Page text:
and 150−190km/s. The EUV emission flux profile F (s. King et al. t) is ploted with s and t as axises. The typical speed are measured lower than the acoustic speed at coresponding temperature. namely F (s. cs ≈ 147km/s at T ≈ 1. King et al. in which case the diagnoal ridges are clearly indentified.0MK. cs ≈ 180km/s at T ≈ 1. and η¯ is defined as η¯ = 4η0 κq (γ − 1)2 1 + ]. and g(s) is the gravitational acceleration along the loop coordinate s. With time-distance plot. the measured periods by wavelet method and estimated speeds are reported to be 2−3 mins and 5−8 mins. There is another way to visualized the propagating feature clearly. in which the ripple patterns are visible. λn (s) = c2s /(γg) is the local density scale height. η0 is the compressive viscosity coefficient. [2003]). t) along the loops is first extracted from the images or datatube. the measurement of the slopes will give the propagating speed (Fig. which can be solved by introducing Fourier components. The method to detect the signal of propagating intensities is proposed in Deforest and Gurman [1998].adiabatic index. κq = κT 5/2 is the thermal conductivity along the magnetic field. normally. this is called a time-distance plot. 10 . either constant pixels wide along the loop structures or the average of the cross-sections within the diffuse coronal structures.1. respectively. s r )−2 . g(s) = g¯ cos( )(1 + r R¯ sin( rs ) The above equations lead to modified Burger’s equation. t − ∆t). η ∂2v ∂v v γ + 1 ∂v R¯ ρ0 (0)¯ − + v − =0 ∂s 2λn 2cs ∂ξ 2ρ0 (s) ∂ξ 2 Z s R ρ0 (0)¯ ηk2 1 v(s) = v(0) exp[ ( )− ¯ dx] 2ρ0 (x) 0 2λn (x) (25) (26) where ξ = s − cs t is the comoving coordinate in the sound speed frame. Then contour image of F (s. as measurements were subjected to the projection effect along the line of sight. for 171˚ A. by ploting the running diffrence plot. while the mean sound speeds are. De Moortel et al.5MK. the maximum of the intensity envelop at each location s is measured. the integral average should be taken to suppress the random noise. for 195˚ A. t) − F (s. These results are well consistant with the theory. [2000]). a linear fitting of the peaks will give the propagating speed of the wave (Fig. k = ω/cs is the wave number. [ ρ0 (0)cs R¯ 3 Rgas γ The slow-mode MHD waves were observed a lot in multiple wavelenghs with various instruments (see Table-1).2. [2003] reported a two wavelenghs study (171˚ A and 195˚ A) of propagating slow wave.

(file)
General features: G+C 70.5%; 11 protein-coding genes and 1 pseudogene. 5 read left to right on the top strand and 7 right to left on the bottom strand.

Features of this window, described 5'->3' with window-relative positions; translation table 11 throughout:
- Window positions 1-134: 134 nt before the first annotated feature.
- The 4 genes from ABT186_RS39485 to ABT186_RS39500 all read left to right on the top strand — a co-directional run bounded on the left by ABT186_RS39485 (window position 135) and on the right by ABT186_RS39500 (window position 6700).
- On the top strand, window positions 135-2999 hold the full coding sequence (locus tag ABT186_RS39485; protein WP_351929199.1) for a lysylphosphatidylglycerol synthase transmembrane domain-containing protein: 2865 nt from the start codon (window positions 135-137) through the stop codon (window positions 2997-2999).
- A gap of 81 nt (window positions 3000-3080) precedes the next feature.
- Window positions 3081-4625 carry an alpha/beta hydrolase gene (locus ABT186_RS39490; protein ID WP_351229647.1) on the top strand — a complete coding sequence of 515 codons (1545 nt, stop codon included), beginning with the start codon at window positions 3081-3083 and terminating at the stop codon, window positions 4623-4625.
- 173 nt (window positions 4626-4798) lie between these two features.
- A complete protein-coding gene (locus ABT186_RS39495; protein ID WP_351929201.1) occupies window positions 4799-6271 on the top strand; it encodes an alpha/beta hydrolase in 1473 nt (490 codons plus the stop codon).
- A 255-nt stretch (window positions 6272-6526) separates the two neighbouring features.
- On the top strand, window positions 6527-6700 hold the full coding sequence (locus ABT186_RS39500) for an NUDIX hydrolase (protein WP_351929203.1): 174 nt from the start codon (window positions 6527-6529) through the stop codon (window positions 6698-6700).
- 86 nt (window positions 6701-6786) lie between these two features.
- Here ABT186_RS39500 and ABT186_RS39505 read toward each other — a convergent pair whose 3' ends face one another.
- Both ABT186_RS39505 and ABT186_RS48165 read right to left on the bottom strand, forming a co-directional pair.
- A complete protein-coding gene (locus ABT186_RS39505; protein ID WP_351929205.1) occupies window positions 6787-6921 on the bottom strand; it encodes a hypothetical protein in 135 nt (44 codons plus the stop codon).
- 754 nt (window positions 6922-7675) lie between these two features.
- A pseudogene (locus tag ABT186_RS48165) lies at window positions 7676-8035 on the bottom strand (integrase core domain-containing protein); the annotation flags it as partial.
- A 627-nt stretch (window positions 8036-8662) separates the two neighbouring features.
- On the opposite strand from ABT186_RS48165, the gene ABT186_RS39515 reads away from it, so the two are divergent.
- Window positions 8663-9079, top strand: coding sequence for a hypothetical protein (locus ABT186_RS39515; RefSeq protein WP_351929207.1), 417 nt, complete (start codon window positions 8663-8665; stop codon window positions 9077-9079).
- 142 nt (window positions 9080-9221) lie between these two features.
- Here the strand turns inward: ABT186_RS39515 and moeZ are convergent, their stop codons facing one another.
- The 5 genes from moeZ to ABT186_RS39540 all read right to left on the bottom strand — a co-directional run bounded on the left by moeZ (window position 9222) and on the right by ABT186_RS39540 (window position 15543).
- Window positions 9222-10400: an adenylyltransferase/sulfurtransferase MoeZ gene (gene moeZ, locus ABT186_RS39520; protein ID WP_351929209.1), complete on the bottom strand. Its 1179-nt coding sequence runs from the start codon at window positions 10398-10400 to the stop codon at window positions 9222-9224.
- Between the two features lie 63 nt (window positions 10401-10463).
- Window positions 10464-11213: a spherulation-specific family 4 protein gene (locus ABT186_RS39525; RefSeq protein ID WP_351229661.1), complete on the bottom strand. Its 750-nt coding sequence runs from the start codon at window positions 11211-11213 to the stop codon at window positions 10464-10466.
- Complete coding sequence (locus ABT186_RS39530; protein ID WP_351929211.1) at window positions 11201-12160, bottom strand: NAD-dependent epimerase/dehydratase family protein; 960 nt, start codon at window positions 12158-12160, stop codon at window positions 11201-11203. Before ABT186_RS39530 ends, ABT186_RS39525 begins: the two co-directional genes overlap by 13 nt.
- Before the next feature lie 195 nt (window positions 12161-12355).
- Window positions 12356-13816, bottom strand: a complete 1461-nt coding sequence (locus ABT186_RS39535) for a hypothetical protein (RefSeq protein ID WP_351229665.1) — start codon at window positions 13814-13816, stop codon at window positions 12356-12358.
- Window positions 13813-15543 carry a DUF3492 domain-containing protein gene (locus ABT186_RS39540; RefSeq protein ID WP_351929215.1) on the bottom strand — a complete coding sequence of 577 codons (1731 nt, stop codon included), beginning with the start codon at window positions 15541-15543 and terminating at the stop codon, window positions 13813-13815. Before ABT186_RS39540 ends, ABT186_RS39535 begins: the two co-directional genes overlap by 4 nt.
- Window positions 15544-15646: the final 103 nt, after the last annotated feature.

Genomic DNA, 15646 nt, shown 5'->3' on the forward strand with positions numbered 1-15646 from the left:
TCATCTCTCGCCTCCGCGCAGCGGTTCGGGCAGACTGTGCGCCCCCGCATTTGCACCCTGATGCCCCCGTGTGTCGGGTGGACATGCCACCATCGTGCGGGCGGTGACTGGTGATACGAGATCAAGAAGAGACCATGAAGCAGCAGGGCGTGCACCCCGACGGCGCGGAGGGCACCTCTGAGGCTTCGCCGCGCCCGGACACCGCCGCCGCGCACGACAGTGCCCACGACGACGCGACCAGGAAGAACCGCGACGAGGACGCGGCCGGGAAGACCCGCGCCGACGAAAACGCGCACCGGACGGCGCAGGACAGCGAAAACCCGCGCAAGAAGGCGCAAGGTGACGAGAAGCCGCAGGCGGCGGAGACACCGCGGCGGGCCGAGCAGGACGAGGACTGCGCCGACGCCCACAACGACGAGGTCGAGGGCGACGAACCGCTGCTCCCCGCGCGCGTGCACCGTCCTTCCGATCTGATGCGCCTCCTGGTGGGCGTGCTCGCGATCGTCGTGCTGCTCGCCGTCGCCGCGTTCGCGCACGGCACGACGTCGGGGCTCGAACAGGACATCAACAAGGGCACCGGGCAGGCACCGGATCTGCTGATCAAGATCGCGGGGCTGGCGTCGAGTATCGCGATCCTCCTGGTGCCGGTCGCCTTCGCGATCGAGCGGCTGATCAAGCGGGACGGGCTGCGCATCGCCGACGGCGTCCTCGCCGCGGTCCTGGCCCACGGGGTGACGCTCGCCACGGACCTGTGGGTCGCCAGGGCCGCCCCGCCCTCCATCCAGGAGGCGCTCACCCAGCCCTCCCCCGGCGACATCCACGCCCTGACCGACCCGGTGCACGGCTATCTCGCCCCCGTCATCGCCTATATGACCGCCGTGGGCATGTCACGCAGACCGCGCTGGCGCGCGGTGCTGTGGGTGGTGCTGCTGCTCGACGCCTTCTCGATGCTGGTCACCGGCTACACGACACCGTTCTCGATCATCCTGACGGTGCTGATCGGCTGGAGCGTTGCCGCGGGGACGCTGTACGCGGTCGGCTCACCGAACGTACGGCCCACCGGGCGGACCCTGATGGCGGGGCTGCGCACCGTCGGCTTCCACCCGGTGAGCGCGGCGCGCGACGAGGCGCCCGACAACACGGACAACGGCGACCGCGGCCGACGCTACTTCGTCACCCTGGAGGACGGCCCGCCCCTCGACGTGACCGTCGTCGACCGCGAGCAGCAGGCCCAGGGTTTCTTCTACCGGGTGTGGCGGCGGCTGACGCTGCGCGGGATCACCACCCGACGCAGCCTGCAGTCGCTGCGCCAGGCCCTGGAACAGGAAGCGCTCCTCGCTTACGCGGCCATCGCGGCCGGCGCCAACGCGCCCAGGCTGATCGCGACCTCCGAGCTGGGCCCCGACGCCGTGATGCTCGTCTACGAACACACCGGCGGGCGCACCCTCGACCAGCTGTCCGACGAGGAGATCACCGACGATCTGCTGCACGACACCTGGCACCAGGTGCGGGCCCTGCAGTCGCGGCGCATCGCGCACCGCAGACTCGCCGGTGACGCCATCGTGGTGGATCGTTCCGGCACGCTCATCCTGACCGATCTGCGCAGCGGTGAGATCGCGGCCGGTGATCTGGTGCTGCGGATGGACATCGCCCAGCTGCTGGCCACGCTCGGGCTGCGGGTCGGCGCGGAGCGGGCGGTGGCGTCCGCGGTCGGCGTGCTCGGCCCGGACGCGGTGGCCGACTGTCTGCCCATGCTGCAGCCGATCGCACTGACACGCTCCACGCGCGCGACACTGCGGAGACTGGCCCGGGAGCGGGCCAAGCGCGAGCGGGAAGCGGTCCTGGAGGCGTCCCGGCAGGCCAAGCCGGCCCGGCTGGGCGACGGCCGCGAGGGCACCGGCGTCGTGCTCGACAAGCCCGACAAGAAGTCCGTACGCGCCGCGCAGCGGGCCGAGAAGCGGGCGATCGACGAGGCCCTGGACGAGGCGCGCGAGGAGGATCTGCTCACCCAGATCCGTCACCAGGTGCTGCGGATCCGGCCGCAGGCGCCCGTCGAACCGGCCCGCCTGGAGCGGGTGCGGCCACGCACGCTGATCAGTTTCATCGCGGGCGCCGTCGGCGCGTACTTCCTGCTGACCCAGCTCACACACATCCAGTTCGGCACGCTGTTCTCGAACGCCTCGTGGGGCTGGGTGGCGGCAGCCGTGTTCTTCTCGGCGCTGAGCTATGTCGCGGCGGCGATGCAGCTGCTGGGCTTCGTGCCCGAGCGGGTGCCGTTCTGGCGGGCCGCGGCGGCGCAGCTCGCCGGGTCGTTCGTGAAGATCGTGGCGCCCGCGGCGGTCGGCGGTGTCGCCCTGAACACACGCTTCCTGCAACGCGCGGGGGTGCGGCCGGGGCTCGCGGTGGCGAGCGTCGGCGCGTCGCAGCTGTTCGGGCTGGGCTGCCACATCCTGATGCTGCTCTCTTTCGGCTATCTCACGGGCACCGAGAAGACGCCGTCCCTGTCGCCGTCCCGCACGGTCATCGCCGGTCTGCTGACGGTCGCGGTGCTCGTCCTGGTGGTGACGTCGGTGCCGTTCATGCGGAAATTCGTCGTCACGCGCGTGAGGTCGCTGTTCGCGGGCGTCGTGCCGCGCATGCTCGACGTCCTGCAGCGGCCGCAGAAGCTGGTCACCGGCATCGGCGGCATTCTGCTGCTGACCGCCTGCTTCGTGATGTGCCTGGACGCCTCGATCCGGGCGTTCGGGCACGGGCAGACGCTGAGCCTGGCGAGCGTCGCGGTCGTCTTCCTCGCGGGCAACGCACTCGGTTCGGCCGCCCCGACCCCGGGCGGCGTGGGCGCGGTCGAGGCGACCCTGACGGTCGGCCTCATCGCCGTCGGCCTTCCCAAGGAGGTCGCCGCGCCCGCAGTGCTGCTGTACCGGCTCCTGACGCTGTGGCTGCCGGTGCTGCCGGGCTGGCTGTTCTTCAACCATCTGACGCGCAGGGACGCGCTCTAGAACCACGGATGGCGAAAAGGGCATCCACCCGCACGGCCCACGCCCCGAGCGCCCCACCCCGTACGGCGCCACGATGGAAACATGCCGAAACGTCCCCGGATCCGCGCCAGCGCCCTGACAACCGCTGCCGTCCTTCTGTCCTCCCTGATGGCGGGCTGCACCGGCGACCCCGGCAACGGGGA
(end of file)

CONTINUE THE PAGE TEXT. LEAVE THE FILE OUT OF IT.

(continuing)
195˚ A ≈ 130 − 190 TRACE Schrijver et al.999. from 31 . TRACE ˚ ˚ Berghmans et al. The dataset from TRACE in FITS file are first prepared by using the IDL routine in SolarSoft. 368˚ A ≈ 50 − 195 CDS.(2000) 1 171˚ A ≈ 70 − 165 TRACE ˚ De Moortel et al.(2003) 1 171˚ A. /deripple will remove the readout noise of the 11 .1998 UT 00:00. TRACE McEwan & De Moortel (2006) 25 171˚ A 98 ± 6 TRACE 6 Current Projects My currently project is to study the slow-mode propagating MHD waves. including the the link with other studies in chromosphere and transition region.(2002a) 38 171A 122 ± 43 TRACE De Moortel et al.334 and De Moortel 2009 Observer N Wavelength(s) Speed v[(km/s)] Instrument DeForest & Gurman (1998) 1 171˚ A ≈ 75 − 150 SoHO/EIT Berghmans & Clette (1999) 3 195˚ A ≈ 75 − 200 SoHO/EIT Nightingale et al.(1999) 1 195˚ A ≈ 70 − 100 TRACE De Moortel et al. The images of size 512 × 512 are taken by TRACE in two bandpasses 171˚ A and 195˚ A. focusing on the spatial variation and correlations and long period behaviors. also summarized in the appendice.195˚ A ≈ 65 − 150 EIT. calibrations are done by implementation of this procdure. the images pointings are aligned to the reference wavelength. TRACE Sakurai et al.1998 UT 23:59. TRACE PREP. The recent advances. except some routine pointing to the solar limb for about half a hour to one hours. Table 1: Overview of slow MHD waves observated in coronal structures. were reviewed by De Moortel [2009].(2003) 1 171A.(2002b) 4 195˚ A 150 ± 25 TRACE Robbrecht et al.Jul .(1999) 1 171˚ A. which is summarized in the appendice. The obervations of polar plumes were reported by Deforest and Gurman [1998].(2002) 1 5303˚ A ≈ 100 Norikura ˚ ˚ King et al. Physics of the Solar Corona. /unspike. /destreak: the spike and streaks from radiation belt and cosmic ray are removed.000 to 04 . N is the number of event. adapted from Aschwanden. The whole observation program lasts for around 5days. especially the 3mins oscillation. optional key word are added: /wave2point corret.The estimated period and speed are 180 − 420 seconds and 70 − 165km/s (see Table-1). chapter 8. the data are mostly continuous observations.(2001) 4 171˚ A.Jun .195A ··· EIT. 195A ≈ 150 − 190 TRACE Marsh et al. p.(2001) 1 171A. which are assured to be correct. Very good propagating waves are clearly seen by eye.